A Time for Neuroplasticity
by Rev. Jonathan Rogers
Delivered at Northwest Unitarian Universalist Congregation February 18, 2018
Our brains have at least 100 trillion neural connections or synapses. That’s at least 1,000 times more than the number of stars in the galaxy. What’s incredible to me is the vast possibilities for shaping and reshaping those neural pathways and learning new skills.
Here’s what Tim Urban, author of the blog Wait But Why, says by way of explanation:
“You know how sometimes you learn a new skill and you get pretty good at it, and then the next day you try again and you stink again? That’s because what made you get good at the skill the day before was adjustments to the amount or concentration of the chemicals in the signaling between neurons. Repetition caused chemicals to adjust, which helped you improve, but the next day the chemicals were back to normal so the improvement went away.
But then if you keep practicing, you eventually get good at something in a lasting way. What’s happened is you’ve told the brain, ‘this isn’t just something I need in a one-off way,’ and the brain’s neural network has responded by making structural changes to itself that last. Neurons have shifted shape and location and strengthened or weakened various connections in a way that has built a hard-wired set of pathways that know how to do that skill.
Neurons’ ability to alter themselves chemically, structurally, and even functionally, allow your brain’s neural network to optimize itself to the external world—a phenomenon called neuroplasticity. Babies’ brains are the most neuroplastic of all. When a baby is born, its brain has no idea if it needs to accommodate the life of a medieval warrior who will need to become incredibly adept at sword-fighting, a 17th-century musician who will need to develop fine-tuned muscle memory for playing the harpsichord, or a modern-day intellectual who will need to store and organize a tremendous amount of information and master a complex social fabric—but the baby’s brain is ready to shape itself to handle whatever life has in store for it.”
So, when we are talking about neuroplasticity, we are talking about the pliable kind of plastic, not the Tupperware kind of plastic. We’ve heard the Wait But Why explanation. And, I want to note it is part of an intensely interesting blog post about Neuralink, which is Elon Musk’s new company devoted to brain-machine interfaces. Fair warning, the post is 36,000 words long, and unless you are Ray Kurzweil, will give you about a dozen headaches.
This is a pretty vast and abstract outline so far, so let me share an example from my own life. I have known how to throw a frisbee forehand for about fourteen years. My friend Adam taught me during February of our freshman year of college. Since then I have put in a couple hundred hours of practice throwing forehand and also, the classic, backhand. *Air demonstration*. You may have heard about Malcolm Gladwell’s rule of ten thousand hours of practice being needed to master something. In this case ten thousand hours is the amount of practice I would need to feel comfortable doing a live demonstration of these throws in a sanctuary during a sermon.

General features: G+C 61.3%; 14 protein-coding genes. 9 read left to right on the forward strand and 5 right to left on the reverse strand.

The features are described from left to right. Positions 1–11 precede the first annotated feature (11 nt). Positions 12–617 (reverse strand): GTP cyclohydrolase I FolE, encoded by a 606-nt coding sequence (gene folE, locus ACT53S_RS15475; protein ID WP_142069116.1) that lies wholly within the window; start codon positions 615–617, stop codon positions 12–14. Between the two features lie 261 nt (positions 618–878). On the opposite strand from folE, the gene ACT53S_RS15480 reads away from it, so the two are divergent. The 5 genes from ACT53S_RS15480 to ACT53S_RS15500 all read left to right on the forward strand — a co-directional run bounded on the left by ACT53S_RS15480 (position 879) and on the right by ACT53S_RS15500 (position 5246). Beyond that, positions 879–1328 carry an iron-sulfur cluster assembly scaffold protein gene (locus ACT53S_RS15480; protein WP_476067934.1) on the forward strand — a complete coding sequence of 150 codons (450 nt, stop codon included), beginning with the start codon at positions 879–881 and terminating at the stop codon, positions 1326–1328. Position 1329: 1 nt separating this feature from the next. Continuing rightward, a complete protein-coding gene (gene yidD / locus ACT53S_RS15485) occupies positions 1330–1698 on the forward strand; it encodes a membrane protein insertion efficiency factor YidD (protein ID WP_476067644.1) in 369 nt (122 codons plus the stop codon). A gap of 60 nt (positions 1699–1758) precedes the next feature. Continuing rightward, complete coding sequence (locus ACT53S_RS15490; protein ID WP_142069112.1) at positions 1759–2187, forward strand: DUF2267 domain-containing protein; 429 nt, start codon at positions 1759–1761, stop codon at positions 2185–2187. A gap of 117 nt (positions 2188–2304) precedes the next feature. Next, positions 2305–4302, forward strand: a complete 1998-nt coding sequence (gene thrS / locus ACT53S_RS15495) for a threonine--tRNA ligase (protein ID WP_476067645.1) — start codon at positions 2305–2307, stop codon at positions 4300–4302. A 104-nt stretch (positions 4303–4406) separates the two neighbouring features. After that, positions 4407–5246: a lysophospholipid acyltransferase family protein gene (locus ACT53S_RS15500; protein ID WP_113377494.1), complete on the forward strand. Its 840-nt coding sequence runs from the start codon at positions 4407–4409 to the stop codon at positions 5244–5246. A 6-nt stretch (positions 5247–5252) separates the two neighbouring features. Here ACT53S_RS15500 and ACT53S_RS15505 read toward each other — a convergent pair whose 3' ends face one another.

I’ve known about Gladwell’s ten thousand hours rule for almost as long as I’ve been throwing frisbees forehand. But I only more recently read for the first time about a neuroscientific perspective on this concept. Neuroscientists recommend that the rudiments of a new skill can be learned in more like ten to twenty hours of practice. Now we’re talking my language! This is according to a New Yorker feature by Patricia Marx. She describes how the neuroplasticity gains that come with learning new skills also decrease the risk and severity of Alzheimer’s and dementia.
These kinds of neuroscientific considerations were part of the reason I decided to learn how to throw a frisbee OVERhand. It seemed like just the kind of challenge that would allow me to get some of those brain benefits. That, and I wanted to frustrate people playing defense against me. Like I said, I already had backhand and forehand throws, but the advantage of overhand, or “hammer” throws as they are called, was that it is nearly impossible to defend. The biggest reason I had not learned it sooner was that it looks really dorky when you throw it even a little bit wrong. Fortunately, my wife is pretty used to me looking like a dork, so she has been willing to help me practice.
After a while, I had put in my dozen or two hours, promoted that neuroplasticity, and no longer looked like a puppet with its strings cut when I threw a hammer. Then, one afternoon, I was in a pick-up ultimate frisbee match at Grant Park, over about a half mile from Turner Field. My teammate Scott was running away from me toward the end zone, but he was covered to the right and I was covered to the left. We made eye contact and he cut back to his left; I threw overhand over the head of my defender and Scott caught it in the endzone with about an outfield’s worth of space made possible by my versatile new skill. This was a transcendent moment for me. How often do you get to say “I will learn Skill X to apply to Situation Y” and then have it work out that way so poetically? I have not been so satisfied with that pattern since I went home and applied what I learned in chapter 4 of OWL. (That’s the chapter on active listening in relationships, lest anyone get the wrong idea). There had been plenty of ugly moments as I learned that new skill, but in the end it felt great.